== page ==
That is what I am now trying to deal with. My baby is mostly okay, but in some very deep ways, he is not. Nor should he be. No one is okay in all this. Even the most fortunate of us are not okay. I had assumed that because I am one of the 30% of Americans who easily transitioned to working from home, we would be more okay than most, and perhaps we are. But I cannot view okay-ness on a relative scale and reduce my son’s mental health to a binary: just because he has more then a lot of other kids does not mean his life will feel whole at this time. He is still struggling and he is still lonely and cooped up and miserable, and until this week, we had not given him permission to not be okay.
I tend to view my life through a lens of class privilege. That lens, however, doesn’t allow for a lot of recognition of my own problems when they are made relative to the much greater issues of the wider world. I would prefer my son to feel comfortable with his own problems, to feel like he is allowed to have those problems, and not like his problems are completely negated by his own middle class situation. Ben’s lack of happiness should not be diminished or made irrelevant due to the context of inequality the pandemic has brought into sharp relief around us. He should not be blinded to how fortunate he is, but also should not be made to feel as if he has to reduce his own emotions as to not seem ungrateful.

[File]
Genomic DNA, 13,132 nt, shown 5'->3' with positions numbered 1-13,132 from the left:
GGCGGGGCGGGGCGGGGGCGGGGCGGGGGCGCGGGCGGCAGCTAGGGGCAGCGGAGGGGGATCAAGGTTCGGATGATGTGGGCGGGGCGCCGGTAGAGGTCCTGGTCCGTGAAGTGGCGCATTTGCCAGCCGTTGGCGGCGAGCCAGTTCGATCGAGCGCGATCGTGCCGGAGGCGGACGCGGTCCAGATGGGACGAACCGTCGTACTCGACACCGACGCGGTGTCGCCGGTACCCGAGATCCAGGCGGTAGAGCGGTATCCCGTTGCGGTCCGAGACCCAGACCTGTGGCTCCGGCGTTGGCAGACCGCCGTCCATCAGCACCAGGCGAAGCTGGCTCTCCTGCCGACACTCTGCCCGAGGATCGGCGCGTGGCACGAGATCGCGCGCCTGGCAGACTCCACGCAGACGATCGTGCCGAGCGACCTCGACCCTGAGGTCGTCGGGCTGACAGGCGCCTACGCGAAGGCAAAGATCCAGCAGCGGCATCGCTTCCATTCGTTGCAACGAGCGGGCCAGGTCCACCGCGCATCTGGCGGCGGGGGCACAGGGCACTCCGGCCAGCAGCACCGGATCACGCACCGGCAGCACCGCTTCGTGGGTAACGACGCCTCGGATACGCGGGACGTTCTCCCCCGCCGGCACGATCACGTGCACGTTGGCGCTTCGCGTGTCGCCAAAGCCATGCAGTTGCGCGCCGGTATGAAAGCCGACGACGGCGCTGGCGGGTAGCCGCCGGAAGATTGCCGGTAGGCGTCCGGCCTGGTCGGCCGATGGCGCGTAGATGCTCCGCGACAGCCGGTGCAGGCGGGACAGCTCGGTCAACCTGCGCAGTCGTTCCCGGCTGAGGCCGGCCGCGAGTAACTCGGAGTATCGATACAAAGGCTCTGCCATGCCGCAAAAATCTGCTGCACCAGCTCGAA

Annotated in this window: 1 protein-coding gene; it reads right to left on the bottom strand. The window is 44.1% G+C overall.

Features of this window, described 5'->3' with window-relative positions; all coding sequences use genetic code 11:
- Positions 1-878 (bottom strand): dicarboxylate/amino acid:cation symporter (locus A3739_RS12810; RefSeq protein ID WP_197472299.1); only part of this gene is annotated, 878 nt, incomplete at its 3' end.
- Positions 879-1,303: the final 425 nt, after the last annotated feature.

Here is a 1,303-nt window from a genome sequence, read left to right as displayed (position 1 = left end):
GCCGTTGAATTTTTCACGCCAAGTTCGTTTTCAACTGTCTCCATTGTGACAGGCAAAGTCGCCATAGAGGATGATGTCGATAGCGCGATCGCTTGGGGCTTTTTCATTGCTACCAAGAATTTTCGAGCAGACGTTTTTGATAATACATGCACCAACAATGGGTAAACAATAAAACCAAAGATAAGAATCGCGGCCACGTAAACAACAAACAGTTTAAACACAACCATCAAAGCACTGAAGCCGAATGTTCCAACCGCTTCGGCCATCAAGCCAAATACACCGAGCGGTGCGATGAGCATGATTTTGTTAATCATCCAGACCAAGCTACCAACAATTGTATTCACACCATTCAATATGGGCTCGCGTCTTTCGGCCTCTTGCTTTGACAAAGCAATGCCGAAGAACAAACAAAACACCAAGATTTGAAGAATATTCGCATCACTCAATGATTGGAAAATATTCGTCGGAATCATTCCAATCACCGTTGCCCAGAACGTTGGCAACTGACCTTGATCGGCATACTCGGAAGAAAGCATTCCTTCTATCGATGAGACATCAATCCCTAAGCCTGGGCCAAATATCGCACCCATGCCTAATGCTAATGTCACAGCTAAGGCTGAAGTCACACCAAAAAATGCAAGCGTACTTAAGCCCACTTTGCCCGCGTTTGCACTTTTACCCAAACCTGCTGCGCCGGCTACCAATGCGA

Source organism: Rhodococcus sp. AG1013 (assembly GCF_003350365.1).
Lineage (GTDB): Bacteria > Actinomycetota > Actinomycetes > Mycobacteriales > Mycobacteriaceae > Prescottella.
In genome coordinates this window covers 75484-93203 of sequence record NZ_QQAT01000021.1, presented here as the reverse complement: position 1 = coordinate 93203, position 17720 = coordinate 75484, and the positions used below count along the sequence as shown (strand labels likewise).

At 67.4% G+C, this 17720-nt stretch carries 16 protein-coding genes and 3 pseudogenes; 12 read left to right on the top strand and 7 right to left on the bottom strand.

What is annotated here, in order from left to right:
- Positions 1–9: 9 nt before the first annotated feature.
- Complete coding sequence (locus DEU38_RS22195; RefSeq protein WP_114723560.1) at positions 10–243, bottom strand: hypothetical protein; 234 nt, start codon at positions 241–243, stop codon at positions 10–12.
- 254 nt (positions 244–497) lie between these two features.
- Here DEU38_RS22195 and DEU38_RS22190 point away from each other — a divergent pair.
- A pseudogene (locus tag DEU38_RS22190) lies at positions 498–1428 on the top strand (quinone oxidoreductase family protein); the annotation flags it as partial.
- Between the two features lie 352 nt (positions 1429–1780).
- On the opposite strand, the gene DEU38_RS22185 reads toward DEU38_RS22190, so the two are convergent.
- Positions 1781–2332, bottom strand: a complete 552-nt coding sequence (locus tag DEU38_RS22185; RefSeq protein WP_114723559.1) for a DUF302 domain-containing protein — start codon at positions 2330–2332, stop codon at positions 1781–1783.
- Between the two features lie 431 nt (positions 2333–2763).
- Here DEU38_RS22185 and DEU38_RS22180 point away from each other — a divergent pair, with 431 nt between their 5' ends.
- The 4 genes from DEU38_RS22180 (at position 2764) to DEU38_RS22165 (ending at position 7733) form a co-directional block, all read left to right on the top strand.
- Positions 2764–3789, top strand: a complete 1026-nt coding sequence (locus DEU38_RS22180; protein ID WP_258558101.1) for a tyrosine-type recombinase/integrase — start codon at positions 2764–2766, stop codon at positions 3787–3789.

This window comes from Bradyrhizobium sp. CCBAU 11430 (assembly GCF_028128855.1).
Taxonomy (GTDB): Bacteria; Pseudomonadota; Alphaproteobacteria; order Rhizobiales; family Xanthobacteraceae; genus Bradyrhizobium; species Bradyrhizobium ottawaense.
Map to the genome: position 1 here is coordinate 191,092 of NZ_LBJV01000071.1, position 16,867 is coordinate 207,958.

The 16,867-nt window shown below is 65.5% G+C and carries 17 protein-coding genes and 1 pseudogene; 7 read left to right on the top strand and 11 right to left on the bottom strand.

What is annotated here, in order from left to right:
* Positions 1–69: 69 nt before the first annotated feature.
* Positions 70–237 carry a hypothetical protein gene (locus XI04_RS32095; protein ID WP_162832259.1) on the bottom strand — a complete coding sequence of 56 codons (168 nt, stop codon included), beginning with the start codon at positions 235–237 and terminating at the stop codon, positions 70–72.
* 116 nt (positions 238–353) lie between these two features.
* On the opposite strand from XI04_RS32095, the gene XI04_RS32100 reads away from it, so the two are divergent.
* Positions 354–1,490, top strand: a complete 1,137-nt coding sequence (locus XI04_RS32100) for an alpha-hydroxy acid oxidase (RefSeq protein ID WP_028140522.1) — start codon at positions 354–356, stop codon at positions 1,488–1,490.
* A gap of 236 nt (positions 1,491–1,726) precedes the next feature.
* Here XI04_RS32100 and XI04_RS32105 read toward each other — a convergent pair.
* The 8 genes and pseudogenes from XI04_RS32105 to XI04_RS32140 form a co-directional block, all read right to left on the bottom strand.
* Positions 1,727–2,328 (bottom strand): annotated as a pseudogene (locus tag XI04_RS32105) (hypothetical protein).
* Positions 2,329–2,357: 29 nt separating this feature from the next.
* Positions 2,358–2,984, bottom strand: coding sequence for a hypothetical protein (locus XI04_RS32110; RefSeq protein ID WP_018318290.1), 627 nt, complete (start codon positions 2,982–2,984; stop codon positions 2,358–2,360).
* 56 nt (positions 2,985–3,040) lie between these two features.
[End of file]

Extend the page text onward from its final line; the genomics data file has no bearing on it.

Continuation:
I’m going to have to carefully balance this, as I work out how to ensure my son remains aware of everything he does have, without feeling as if his material security and access to education cancel out his right to feel and express negative emotions. Parenting, even for the most privileged of us, is extra hard and extra complicated and extra fraught right now, and I am now much more aware of that than I was last week.